Whenever the drone detects an object or a person in the landing zone, it obviously aborts — or at least delays — the delivery attempt.
“The most important thing the aircraft can do is make the correct safe decision when it’s exposed to an event that isn’t in the planning — that it has never been programmed for,” Kimchi said.
The team also uses a technique known as Visual Simultaneous Localization and Mapping (VSLAM), which helps the drone build a map of its current environment, even when it doesn’t have any other previous information about a location or any GPS information.
“That combination of perception and algorithmic diversity is what we think makes our system uniquely safe,” said Kimchi. As the drone makes its way to the delivery location or back to the warehouse, all of the sensors and algorithms always have to be in agreement. When one fails or detects an issue, the drone will abort the mission. “Every part of the system has to agree that it’s okay to proceed,” Kimchi said.
What Kimchi stressed throughout our conversation is that Amazon’s approach goes beyond redundancy, which is a pretty obvious concept in aviation and involves having multiple instances of the same hardware on board. Kimchi argues that having a diversity of sensors that are completely independent of each other is also important. The drone only has one angle of attack sensor, for example, but it also has a number of other ways to measure the same value.
Amazon isn’t quite ready to delve into all the details of what the actual on-board hardware looks like, though. Kimchi did tell me that the system uses more than one operating system and CPU architecture, though.
It’s the integration of all of those sensors, AI smarts and the actual design of the drone that makes the whole unit work. At some point, though, things will go wrong. The drone can easily handle a rotor that stops working, which is pretty standard these days. In some circumstances, it can even handle two failed units. And unlike most other drones, it can glide if necessary, just like any other airplane. But when it needs to find a place to land, its AI smarts kick in and the drone will try to find a safe place to land, away from people and objects — and it has to do so without having any prior knowledge of its surroundings.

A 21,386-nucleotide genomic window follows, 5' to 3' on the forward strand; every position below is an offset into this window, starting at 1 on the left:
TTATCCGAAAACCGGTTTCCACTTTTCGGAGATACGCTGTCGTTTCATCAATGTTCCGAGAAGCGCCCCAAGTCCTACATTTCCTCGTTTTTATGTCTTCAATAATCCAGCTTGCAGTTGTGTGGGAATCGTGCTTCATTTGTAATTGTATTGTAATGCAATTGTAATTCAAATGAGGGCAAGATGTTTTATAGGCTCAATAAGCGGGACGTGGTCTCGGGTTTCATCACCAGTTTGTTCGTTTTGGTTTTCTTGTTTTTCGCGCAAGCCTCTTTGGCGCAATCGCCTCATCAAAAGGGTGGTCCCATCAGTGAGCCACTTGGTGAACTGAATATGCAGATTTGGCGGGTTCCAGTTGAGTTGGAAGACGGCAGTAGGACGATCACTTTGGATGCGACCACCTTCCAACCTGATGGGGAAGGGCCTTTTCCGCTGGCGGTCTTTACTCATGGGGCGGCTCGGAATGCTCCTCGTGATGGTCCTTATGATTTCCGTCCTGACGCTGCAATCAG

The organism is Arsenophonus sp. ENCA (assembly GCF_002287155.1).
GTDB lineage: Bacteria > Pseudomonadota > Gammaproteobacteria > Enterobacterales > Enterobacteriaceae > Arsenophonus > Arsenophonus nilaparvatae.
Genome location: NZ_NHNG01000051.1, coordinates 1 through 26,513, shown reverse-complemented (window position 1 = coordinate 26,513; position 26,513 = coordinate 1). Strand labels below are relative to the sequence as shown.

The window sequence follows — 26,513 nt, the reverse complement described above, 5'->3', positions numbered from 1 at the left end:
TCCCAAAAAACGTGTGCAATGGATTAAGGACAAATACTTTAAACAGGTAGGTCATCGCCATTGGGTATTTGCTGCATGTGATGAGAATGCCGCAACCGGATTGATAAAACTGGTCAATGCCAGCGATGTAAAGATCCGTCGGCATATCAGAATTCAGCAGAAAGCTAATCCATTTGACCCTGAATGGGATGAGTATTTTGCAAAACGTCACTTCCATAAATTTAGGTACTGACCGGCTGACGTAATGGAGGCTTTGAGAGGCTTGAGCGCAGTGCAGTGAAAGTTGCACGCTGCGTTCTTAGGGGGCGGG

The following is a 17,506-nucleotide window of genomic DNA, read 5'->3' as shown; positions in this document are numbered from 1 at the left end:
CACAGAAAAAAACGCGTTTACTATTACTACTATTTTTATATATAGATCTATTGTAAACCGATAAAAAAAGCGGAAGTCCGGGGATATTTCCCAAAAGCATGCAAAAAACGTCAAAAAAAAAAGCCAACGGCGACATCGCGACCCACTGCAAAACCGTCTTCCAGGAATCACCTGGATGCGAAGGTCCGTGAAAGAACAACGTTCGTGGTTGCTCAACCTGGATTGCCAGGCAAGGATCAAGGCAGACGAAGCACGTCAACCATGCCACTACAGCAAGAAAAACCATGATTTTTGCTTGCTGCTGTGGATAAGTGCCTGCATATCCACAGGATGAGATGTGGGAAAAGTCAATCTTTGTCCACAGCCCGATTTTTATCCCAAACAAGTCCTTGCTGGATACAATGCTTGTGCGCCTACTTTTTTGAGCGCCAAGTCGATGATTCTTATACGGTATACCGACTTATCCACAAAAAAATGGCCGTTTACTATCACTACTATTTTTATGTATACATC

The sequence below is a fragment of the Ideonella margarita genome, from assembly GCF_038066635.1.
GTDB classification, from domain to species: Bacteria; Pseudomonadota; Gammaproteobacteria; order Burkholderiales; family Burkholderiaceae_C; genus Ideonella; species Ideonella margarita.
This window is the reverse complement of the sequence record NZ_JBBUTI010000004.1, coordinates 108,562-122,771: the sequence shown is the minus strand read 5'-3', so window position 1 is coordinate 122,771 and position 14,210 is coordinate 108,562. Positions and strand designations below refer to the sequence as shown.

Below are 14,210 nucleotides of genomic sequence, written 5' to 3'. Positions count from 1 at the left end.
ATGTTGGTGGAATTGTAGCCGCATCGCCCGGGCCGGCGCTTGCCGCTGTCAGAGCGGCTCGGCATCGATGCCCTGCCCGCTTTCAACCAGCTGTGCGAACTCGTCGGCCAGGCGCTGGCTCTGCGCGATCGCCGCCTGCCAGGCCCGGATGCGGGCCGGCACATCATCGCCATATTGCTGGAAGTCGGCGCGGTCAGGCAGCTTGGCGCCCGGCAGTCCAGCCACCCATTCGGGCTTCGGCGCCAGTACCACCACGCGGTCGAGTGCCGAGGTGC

To get to this point, the team actually used an AI system to evaluate more than 50,000 different configurations. Just the computational fluid dynamics simulations took up 30 million hours of AWS compute time (it’s good to own a large cloud when you want to build a novel, highly optimized drone, it seems). The team also ran millions of simulations, of course, with all of the sensors, and looked at all of the possible positions and sensor ranges — and even different lenses for the cameras — to find an optimal solution. “The optimization is what is the right, diverse set of sensors and how they are configured on the aircraft,” Kimchi noted. “You always have both redundancy and diversity, both from the physical domain — sonar versus photons — and the algorithmic domain.”
The team also ran thousands of hardware-in-the-loop simulations where all the flight services are actuating and all the sensors are perceiving the simulated environment. Here, too, Kimchi wasn’t quite ready to give away the secret sauce the team uses to make that work.
And the team obviously tested the drones in the real world to validate its models. “The analytical models, the computational models are very rich and are very deep, but they are not calibrated against the real world. The real world is the ultimate random event generator,” he said.
It remains to be seen where the new drone will make its first deliveries. That’s a secret Amazon also isn’t quite ready to reveal yet. That will happen within the next few months, though. Amazon started drone deliveries in England a while back, so that’s an obvious choice, but there’s no reason the company could opt for another country as well. The U.S. seems like an unlikely candidate, given that the regulations there are still in flux, but maybe that’s a problem that will be solved by then, too. Either way, what once looked like a bit of a Black Friday stunt may just land in your backyard sooner than you think.